Two of the apps, Her and Bumble, both let you use their platform to find friendship as well as relationships. Whitney Wolfe of Bumble said that the feature has led to tremendous engagement, and is even showing signs of becoming bigger than the actual dating portion of Bumble. She also said that the company is about to unveil a group-based match feature to bring together friend groups.
When asked about generating revenue, Dawoon Kang of Coffee Meets Bagel described a new feature that lets daters pay for an A/B test to figure out which photo they should use on their dating profiles.
Coffee Meets Bagel is the only one of the three apps that currently has a monetization aspect. But, Wolfe noted that Bumble may soon introduce additional paid features, but will never charge for the basic dating and safety functionality already baked into the app.
The discussion then turned to in-app advertisements, which Tinder recently rolled out. Wolfe noted that she doesn’t think advertisements are the right way to monetize for Bumble right now, and reiterated that the company will instead focus on monetizing through new features.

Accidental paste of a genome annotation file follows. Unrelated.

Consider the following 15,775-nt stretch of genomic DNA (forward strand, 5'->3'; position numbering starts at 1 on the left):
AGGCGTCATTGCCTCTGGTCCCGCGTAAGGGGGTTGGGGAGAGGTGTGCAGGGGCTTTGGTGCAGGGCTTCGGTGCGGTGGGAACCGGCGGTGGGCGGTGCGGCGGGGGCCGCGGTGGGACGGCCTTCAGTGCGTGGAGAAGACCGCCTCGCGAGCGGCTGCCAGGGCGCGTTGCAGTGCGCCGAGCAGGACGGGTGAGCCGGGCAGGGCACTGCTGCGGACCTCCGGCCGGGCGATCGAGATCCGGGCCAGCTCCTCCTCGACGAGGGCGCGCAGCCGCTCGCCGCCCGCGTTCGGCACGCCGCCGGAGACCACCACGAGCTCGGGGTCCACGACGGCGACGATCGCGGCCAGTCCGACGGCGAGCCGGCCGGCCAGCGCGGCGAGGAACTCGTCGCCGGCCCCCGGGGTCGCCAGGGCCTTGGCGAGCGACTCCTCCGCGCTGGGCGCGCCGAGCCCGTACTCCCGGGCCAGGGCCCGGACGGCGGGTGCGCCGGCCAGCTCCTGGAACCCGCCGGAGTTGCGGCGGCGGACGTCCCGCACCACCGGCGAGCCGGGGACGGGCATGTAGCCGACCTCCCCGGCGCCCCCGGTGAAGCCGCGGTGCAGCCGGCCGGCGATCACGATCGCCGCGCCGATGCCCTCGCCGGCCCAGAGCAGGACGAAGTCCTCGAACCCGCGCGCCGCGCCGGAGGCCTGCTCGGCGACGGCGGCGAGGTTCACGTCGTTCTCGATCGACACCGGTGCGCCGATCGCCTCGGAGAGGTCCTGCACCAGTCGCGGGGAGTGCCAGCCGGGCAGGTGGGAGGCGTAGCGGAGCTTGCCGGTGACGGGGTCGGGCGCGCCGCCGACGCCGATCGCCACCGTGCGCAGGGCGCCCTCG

In terms of how to compete against the behemoth that is Tinder, all three companies said the key is nuanced features designed to benefit their app’s specific group of users, whether that is women, same-sex daters or people looking for friendship. Specifically, Robyn Exton of Her described how her app has benefited from only having to study one gender group, which really allowed them to tailor the app to their target audience.
Moderator and TechCrunch writer Sarah Buhr then asked the three how they deal with the churn aspect of dating apps. Dang from Coffee Meets Bagel said that churn (especially positive churn that results from a successful match) isn’t an issue, since most will spread the word of the app’s success in helping them find a match.[gallery ids="1321141,1321140,1321138,1321139,1321137,1321135,1321136,1321134,1321132,1321133,1321131"]